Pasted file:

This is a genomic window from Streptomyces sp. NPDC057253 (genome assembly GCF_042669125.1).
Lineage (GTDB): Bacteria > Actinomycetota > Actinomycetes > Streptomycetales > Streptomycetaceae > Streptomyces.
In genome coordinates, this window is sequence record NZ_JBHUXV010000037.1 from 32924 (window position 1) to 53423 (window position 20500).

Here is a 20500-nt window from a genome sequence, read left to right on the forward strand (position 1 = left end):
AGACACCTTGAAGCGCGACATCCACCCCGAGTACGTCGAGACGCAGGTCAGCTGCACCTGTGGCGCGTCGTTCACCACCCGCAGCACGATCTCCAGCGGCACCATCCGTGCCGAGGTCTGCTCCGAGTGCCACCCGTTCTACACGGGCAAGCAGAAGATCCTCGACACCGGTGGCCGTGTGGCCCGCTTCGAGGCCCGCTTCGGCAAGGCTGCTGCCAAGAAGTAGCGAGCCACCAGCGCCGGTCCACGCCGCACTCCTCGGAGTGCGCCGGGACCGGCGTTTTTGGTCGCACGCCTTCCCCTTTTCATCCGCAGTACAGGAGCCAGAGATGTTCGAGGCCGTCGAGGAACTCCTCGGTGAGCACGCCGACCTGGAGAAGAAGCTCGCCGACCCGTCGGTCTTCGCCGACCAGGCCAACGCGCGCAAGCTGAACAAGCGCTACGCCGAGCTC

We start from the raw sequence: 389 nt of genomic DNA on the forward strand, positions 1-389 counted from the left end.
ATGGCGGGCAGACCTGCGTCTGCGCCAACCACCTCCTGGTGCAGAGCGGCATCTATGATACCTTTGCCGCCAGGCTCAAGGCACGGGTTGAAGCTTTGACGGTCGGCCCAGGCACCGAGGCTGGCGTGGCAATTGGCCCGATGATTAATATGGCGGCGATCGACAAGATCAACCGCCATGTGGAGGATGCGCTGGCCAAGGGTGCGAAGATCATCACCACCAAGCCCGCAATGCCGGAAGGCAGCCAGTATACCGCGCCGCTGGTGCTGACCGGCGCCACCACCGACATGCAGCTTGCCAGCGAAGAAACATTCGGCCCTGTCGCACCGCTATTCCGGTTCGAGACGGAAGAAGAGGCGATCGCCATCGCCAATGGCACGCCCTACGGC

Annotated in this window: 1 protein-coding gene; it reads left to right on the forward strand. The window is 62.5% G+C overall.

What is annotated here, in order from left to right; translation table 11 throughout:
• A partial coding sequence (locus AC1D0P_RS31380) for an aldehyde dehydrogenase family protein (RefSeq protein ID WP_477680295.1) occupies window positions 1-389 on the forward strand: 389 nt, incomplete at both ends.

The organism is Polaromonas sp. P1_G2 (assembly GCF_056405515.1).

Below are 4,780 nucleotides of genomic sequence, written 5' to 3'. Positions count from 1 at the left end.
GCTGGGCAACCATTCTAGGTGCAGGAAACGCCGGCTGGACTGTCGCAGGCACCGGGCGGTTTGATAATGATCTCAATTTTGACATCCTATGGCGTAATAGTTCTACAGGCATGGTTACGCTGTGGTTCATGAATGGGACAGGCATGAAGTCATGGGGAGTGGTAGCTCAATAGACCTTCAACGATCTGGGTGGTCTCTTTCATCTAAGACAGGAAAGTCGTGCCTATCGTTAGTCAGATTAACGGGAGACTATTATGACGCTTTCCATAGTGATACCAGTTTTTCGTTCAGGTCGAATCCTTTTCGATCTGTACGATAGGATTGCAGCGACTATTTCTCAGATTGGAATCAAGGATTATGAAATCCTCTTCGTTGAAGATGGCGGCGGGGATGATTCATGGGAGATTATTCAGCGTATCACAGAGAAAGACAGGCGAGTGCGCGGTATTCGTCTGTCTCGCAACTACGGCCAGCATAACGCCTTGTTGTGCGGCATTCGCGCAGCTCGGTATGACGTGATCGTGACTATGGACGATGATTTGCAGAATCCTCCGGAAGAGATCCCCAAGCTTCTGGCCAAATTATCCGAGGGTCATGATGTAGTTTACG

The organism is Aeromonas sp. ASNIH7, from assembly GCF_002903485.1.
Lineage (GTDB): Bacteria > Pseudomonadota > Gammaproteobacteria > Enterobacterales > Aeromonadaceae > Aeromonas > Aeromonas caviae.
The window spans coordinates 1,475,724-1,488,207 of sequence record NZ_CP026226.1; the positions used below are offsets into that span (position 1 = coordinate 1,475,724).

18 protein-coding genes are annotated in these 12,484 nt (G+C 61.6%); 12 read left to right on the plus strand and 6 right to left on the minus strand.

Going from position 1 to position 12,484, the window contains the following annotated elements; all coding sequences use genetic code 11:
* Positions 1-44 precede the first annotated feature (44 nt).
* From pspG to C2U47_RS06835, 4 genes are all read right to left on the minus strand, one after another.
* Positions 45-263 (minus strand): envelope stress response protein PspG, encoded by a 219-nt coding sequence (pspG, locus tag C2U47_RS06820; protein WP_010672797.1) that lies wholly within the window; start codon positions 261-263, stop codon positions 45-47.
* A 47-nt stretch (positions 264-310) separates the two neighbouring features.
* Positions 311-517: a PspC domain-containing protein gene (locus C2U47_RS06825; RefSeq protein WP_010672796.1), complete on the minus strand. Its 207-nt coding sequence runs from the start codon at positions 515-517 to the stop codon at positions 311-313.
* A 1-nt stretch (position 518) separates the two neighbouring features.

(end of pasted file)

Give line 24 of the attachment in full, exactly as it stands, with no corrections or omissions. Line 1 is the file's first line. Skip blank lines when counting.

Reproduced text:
* A 1-nt stretch (position 518) separates the two neighbouring features.